Tester blasts EPA for out-of-state contracts on Superior cleanup
U.S. Sen. Jon Tester, D-Mont., has scolded the Environmental Protection Agency for awarding bids for the Superfund cleanup of mining wastes in and around Superior to companies from outside Mineral County.
"I am disappointed to learn that the EPA is not making the local labor force a true partner in the agency's cleanup efforts, but is instead contracting and getting resources from outside the local community and Montana," Tester wrote in a letter to Julie DalSoglio, the EPA's Montana bureau chief.
Mineral County has one of the highest unemployment rates in the state, at 10 percent. Tester urged the EPA to contract with local businesses as the project moves forward.
"Using the local labor force, you will not only improve the environment, you will also have an important and profound economic impact on a hard-hit part of the state," he said.
The EPA has the best interests of the community and Superior's economy in mind, DalSoglio said on Friday, promising to contract with more local businesses as the project moves forward.
"I understand the senator's position," she said. "(Superior) wants good jobs, these are tough economic times and the EPA really understands that."
Superior was declared a Superfund site last September, making it eligible for environmental cleanup funds. Soil tests at sites in Superior and outside town revealed high levels of lead and arsenic and other toxins – remains from the former Iron Mountain Mine and Mill, which operated from 1909 to 1953.
Remediation work began this summer. The proposed cleanup is broken into two phases, the first of which was deemed a "time critical removal action" because of the need to clean up residential parts of town. Because of the time-sensitive nature and need for labor with special skills, there were only a limited number of contractors nationwide who met the criteria, DalSoglio said.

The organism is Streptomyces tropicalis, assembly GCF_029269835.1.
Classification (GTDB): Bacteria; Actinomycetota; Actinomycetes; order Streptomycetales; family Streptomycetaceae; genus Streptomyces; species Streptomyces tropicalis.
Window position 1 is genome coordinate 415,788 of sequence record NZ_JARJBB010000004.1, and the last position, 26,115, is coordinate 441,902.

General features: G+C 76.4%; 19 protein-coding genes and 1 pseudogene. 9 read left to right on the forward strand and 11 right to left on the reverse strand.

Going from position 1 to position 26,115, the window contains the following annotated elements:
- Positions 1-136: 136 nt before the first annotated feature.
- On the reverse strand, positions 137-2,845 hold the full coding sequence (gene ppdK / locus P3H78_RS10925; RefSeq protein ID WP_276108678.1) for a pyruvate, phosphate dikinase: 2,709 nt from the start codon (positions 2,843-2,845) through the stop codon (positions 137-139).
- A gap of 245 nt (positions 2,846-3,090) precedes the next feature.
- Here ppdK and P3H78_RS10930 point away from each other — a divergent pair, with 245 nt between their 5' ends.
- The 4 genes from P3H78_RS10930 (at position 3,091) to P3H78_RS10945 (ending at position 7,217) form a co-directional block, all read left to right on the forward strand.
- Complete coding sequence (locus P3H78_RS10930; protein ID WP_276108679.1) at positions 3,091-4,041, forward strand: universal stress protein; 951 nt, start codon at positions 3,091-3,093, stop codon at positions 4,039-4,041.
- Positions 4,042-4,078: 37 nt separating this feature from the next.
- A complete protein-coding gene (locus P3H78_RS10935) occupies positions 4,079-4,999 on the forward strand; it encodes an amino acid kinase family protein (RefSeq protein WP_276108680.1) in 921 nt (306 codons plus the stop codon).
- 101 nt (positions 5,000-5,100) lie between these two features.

She knew of at least one local contractor who bid for work on the project, but they missed two deadlines. While the business doing much of the residential cleanup is based out of Denver, many of the other contractors are from Helena, she said. The EPA contracted for gravel from a Thompson Falls business.
At the same time, the EPA has spent $150,000 in Mineral County to purchase materials and hotels for contractors.
"The EPA should try their best to use local resources," DalSoglio said. "That's generally our approach. We typically are able to do that."
Next summer, as the cleanup heads into its second phase, the EPA will have more opportunity to hire local contractors because there won't be as much of a time crunch, she said. The second phase will focus on cleaning up the Flat Creek watershed. It's possible the EPA may also do more site investigation, sample collections and perform a health-risk assessment.
"We will be sure the local community knows about those opportunities," she said.
Tester has been an advocate of Montana's small businesses securing federal contracts. He has hosted workshops on how local businesses can secure the contracts and introduced legislation that gives small businesses a fair shot at competing for federal work.
The EPA plans to respond to Tester's letter by gathering information and specifics on what the agency has done so far in terms of hiring locally and what it plans to do in the future, DalSoglio said.